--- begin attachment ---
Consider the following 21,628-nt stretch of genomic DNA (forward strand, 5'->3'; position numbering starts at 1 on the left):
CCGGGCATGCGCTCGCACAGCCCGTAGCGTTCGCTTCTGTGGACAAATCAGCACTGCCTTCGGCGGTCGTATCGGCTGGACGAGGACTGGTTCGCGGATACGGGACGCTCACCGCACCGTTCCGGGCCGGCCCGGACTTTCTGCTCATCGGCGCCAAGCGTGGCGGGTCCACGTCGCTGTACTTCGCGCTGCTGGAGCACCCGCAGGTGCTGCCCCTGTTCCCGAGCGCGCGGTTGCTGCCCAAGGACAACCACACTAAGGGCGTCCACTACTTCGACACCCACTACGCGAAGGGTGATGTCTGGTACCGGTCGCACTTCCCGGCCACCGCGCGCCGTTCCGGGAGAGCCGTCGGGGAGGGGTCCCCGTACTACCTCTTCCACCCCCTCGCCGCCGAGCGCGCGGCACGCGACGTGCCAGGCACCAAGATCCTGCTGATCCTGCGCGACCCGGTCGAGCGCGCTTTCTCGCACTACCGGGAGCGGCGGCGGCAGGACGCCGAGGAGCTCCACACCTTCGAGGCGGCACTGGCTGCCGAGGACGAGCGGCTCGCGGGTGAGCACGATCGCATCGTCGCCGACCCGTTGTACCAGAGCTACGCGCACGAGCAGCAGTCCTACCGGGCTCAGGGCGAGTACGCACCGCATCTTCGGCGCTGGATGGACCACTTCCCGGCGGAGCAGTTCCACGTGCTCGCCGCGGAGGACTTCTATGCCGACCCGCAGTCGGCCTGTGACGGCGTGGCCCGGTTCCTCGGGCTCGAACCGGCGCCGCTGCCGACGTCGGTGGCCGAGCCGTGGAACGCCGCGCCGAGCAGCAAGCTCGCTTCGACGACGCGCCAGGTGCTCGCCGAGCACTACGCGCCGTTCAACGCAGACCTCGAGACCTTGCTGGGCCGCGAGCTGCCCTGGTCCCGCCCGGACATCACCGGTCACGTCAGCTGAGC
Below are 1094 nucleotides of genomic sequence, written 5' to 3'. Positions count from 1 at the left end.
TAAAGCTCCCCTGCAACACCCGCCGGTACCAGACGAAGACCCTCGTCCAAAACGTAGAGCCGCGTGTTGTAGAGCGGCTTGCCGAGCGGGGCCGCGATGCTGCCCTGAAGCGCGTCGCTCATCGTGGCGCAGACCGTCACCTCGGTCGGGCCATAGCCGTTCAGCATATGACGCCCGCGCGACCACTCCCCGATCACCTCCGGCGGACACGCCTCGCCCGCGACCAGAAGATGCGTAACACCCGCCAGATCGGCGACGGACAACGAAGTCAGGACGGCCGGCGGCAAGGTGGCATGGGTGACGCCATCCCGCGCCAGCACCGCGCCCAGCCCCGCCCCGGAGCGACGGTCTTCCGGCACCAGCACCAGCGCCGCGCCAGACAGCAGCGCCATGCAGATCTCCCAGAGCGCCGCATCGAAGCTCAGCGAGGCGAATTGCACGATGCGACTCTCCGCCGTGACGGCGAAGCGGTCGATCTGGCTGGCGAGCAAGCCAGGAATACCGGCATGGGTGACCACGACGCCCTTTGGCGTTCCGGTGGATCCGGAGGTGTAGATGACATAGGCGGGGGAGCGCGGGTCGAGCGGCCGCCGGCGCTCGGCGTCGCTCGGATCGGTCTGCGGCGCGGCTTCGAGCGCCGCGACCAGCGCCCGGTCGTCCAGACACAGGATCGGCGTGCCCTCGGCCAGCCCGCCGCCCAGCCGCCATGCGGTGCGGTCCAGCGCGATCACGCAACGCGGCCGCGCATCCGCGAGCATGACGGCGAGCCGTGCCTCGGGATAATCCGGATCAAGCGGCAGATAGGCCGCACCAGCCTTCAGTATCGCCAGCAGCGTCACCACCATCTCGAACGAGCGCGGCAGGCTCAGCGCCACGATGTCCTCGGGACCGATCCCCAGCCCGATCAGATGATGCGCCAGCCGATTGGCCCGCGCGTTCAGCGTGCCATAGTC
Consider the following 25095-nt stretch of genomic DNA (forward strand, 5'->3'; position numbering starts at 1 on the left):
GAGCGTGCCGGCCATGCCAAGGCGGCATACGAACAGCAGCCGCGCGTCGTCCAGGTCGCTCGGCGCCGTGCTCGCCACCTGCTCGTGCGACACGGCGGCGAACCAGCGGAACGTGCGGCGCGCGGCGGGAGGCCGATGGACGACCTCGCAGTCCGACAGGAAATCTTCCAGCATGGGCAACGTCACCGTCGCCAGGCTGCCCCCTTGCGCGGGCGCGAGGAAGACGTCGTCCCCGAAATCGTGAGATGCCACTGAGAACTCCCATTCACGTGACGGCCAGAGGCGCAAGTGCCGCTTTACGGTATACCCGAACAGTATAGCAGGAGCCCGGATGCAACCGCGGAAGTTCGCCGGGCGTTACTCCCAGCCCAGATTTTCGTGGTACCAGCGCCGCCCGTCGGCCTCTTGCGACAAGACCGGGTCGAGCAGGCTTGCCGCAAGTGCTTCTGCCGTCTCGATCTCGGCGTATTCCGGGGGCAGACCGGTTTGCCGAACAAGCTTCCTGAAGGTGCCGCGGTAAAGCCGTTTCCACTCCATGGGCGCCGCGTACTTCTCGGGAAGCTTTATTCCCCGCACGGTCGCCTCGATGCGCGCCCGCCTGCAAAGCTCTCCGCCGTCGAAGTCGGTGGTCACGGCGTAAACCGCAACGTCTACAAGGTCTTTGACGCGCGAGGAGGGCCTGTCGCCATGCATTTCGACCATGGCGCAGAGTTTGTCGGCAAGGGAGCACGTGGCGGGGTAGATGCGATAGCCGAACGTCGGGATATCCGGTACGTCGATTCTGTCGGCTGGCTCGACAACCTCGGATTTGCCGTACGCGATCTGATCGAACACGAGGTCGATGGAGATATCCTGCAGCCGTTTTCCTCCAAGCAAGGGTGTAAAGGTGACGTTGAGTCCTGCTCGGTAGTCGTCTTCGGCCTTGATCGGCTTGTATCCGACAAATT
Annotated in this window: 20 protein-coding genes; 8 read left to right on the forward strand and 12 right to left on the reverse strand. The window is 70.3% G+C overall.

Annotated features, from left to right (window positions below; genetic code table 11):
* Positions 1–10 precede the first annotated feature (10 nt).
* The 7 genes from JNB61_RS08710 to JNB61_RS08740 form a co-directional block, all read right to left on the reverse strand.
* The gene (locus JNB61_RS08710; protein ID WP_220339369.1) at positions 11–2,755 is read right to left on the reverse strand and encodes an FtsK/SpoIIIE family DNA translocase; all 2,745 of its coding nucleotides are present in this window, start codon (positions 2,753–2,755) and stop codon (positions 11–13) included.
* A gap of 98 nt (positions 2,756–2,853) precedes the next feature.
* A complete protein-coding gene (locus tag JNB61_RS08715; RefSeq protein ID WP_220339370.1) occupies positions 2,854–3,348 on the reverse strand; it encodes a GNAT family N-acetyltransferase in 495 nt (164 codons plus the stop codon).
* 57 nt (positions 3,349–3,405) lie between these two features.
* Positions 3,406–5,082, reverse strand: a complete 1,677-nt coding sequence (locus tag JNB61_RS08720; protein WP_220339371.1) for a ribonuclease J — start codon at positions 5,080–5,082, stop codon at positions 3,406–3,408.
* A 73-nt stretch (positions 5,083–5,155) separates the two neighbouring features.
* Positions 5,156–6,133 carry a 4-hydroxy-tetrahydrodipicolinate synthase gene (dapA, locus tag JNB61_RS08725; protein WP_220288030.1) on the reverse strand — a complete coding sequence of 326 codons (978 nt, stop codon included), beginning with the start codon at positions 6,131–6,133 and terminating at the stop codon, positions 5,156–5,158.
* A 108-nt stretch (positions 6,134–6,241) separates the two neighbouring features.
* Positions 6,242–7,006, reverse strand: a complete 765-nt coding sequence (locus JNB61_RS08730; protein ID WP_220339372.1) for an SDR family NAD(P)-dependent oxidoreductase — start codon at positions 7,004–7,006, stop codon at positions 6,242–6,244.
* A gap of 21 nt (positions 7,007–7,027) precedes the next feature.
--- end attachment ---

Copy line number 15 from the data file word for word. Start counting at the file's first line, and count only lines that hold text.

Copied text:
* Positions 3,406–5,082, reverse strand: a complete 1,677-nt coding sequence (locus tag JNB61_RS08720; protein WP_220339371.1) for a ribonuclease J — start codon at positions 5,080–5,082, stop codon at positions 3,406–3,408.